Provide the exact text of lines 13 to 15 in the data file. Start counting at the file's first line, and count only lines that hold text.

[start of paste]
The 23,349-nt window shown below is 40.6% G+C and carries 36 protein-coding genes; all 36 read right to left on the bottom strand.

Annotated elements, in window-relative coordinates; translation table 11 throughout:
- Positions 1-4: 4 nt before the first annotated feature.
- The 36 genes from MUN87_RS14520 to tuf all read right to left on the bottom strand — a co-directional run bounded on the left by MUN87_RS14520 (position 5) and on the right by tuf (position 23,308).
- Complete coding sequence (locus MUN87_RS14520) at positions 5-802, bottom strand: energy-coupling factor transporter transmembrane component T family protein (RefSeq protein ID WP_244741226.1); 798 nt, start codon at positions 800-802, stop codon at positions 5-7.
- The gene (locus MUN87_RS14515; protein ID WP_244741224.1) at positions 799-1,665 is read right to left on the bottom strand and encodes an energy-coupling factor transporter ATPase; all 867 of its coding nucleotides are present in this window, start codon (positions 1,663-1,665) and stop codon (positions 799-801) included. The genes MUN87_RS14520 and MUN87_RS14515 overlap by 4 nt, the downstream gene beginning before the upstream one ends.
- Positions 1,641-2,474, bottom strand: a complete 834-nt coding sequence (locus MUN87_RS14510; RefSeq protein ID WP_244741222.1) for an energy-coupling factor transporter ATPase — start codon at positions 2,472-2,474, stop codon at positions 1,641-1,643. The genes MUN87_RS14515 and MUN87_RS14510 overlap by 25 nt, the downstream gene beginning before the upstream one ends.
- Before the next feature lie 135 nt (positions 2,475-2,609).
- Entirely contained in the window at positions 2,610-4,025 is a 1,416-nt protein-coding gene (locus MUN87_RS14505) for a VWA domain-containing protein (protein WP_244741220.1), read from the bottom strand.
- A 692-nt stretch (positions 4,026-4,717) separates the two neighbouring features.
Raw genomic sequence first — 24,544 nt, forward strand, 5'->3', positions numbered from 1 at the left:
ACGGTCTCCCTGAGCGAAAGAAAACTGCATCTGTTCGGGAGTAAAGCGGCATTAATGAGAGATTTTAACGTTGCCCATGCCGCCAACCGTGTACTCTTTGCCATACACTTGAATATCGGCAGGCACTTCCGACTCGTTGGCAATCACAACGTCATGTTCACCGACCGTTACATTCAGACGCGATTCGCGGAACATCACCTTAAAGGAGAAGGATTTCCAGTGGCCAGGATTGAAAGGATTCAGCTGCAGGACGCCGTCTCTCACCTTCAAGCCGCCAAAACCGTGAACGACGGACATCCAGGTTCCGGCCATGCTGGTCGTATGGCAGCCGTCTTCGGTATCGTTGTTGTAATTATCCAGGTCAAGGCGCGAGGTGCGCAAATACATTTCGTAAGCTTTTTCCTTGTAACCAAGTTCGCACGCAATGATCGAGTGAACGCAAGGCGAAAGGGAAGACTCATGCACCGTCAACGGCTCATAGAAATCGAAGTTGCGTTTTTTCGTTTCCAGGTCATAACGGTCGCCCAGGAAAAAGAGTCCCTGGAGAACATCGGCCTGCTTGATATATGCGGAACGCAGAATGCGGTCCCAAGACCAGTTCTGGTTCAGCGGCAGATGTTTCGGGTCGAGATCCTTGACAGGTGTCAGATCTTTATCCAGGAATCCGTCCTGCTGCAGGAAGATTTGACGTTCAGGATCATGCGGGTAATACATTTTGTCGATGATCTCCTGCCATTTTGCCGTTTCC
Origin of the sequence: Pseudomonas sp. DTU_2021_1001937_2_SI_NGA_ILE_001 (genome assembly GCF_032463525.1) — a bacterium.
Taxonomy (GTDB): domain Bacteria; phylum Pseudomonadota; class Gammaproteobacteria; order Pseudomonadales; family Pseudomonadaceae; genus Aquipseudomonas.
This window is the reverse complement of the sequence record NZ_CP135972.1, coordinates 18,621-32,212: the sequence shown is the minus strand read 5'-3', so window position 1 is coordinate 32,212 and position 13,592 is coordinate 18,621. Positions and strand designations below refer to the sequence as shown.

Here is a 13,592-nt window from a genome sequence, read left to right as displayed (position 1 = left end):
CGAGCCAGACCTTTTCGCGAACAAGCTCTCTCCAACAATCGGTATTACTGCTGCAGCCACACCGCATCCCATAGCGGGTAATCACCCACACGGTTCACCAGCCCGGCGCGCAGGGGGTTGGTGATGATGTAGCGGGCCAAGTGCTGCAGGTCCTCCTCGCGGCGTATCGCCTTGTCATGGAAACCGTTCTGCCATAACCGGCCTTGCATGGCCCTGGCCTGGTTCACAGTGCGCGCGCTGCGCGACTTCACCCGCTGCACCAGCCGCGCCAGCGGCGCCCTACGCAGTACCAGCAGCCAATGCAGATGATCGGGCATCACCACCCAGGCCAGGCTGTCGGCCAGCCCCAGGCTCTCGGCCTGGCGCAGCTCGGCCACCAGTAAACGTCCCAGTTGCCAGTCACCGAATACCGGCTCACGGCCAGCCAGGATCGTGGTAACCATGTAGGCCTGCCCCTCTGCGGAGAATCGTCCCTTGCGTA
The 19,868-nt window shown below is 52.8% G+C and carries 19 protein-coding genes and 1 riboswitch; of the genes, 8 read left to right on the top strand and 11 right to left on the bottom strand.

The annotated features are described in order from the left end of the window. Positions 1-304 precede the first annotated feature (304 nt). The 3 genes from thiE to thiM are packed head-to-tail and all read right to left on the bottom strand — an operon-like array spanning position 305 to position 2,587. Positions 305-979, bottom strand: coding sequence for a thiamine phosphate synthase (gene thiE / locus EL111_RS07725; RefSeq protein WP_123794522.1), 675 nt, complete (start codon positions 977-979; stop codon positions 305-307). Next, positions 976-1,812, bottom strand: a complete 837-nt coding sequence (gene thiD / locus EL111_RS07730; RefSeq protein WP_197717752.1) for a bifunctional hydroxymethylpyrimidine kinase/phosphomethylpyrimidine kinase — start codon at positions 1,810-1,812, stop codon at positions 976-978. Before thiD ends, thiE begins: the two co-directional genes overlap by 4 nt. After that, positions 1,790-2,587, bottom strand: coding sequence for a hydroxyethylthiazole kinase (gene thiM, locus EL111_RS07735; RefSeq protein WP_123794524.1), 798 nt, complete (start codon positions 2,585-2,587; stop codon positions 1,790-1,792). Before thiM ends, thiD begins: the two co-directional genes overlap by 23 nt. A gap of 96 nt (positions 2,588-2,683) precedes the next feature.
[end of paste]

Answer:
Origin of the sequence: Pseudomonas sp. DTU_2021_1001937_2_SI_NGA_ILE_001 (genome assembly GCF_032463525.1) — a bacterium.
Taxonomy (GTDB): domain Bacteria; phylum Pseudomonadota; class Gammaproteobacteria; order Pseudomonadales; family Pseudomonadaceae; genus Aquipseudomonas.
This window is the reverse complement of the sequence record NZ_CP135972.1, coordinates 18,621-32,212: the sequence shown is the minus strand read 5'-3', so window position 1 is coordinate 32,212 and position 13,592 is coordinate 18,621. Positions and strand designations below refer to the sequence as shown.